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August 16, 2016
Interview: Kevin Smith Kirkwood on Channeling Whitney Houston

Kevin Smith Kirkwood, Classic Whitney AliveIn Kevin Smith Kirkwood is Classic Whitney: Alive! the vibrant performer is possessed by the spirit of Ms. Houston who comes to Earth to deliver one last concert. After a sold out run at Joe’s Pub, Kirkwood brings the show back on August 31st. I spoke to him about his love of Whitney, channeling her unique spirit, and what makes a “Whitney classic”.

Let me start with a very obvious question, but why Whitney?

I’ve always felt tremendous love and connection to Whitney, her music and everything she was able to accomplish. As a young boy I sang her music all the time, growing up in the 80s she represented grace, beauty, tremendous talent but also success. She broke so many barriers and she meant so much to the community where I came from. She’s always been a staple in my life, so I wanted to show my love for her and do a tribute show.

It’s crazy to think she’s gone, and so are Michael Jackson and Prince! We have lost all the greats from that era.

The day that she died, my phone started blowing up with texts, emails and calls. There had been some false alarms before and I hoped it wasn’t true. Those artists from that generation were so talented and groundbreaking, they influenced the world and our lives so much. It was crazy to see them passing on.

Whitney had the voice. Was it intimidating for you to take on her songs?

Of course I was intimidated and nervous! A lot of people sing her songs but nobody is Whitney, nobody will ever be her. I’ve always sung her music, as a little boy I used to sing “The Greatest Love of All” in my neighborhood community center, and a lady thought I was talented so she offered to pay for me to have voice lessons anonymously. I sing her music to show the influence she had on me, I always was a high belter so I do some of the songs in the original key, and others we take down. I had to take past the intimidation to have the guts to do the show, I wanted to believe that people would see my love for her, even though I won’t be her myself. I used to sing along to her Classic Whitney concert from 1997 while I cleaned my apartment, I still have it on VHS, and that’s how I got the idea to do a show. Doing the whole show would’ve been hard, so I do a compilation of my favorite live performances that she gave, we do the same arrangements, and do the numbers beat by beat. I do a darn good vocal impression of her and you can see how she’s influenced my style.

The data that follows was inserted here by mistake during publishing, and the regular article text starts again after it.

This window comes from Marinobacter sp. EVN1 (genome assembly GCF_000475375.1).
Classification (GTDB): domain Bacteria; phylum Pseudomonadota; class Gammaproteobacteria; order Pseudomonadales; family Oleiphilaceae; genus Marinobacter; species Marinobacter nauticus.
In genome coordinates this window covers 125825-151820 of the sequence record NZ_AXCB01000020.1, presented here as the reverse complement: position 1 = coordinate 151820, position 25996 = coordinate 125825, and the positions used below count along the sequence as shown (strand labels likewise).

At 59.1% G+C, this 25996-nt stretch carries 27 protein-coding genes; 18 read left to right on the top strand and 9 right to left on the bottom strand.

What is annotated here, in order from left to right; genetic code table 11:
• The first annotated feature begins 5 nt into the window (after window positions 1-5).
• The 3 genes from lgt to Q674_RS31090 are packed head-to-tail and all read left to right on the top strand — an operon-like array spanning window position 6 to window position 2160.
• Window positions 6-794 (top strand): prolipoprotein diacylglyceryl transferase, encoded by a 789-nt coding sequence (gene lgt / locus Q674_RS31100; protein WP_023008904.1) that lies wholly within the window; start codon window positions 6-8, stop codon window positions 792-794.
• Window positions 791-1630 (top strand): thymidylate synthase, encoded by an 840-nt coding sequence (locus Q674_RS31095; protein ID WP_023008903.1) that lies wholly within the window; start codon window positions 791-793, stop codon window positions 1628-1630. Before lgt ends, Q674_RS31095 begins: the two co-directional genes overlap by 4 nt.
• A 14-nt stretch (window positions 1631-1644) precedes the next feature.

I love that story about someone paying for your voice lessons because they heard you singing Whitney. You’ve played Angel in both Rent and Kinky Boots, and it seems Whitney is another angel in your life.

Absolutely. Every time I’ve sung Whitney I’ve gotten an amazing response, when I put a wig on some people even say I look like her, so I feel she’s with me. I was in a drag group called the Kinsey Sicks and I played a character called Trixie Houston, she’s always been a part of my drag performer style. I feel she’s an angel on my shoulder, after the first performance I did people said Whitney was there with me in the room, and that she was smiling.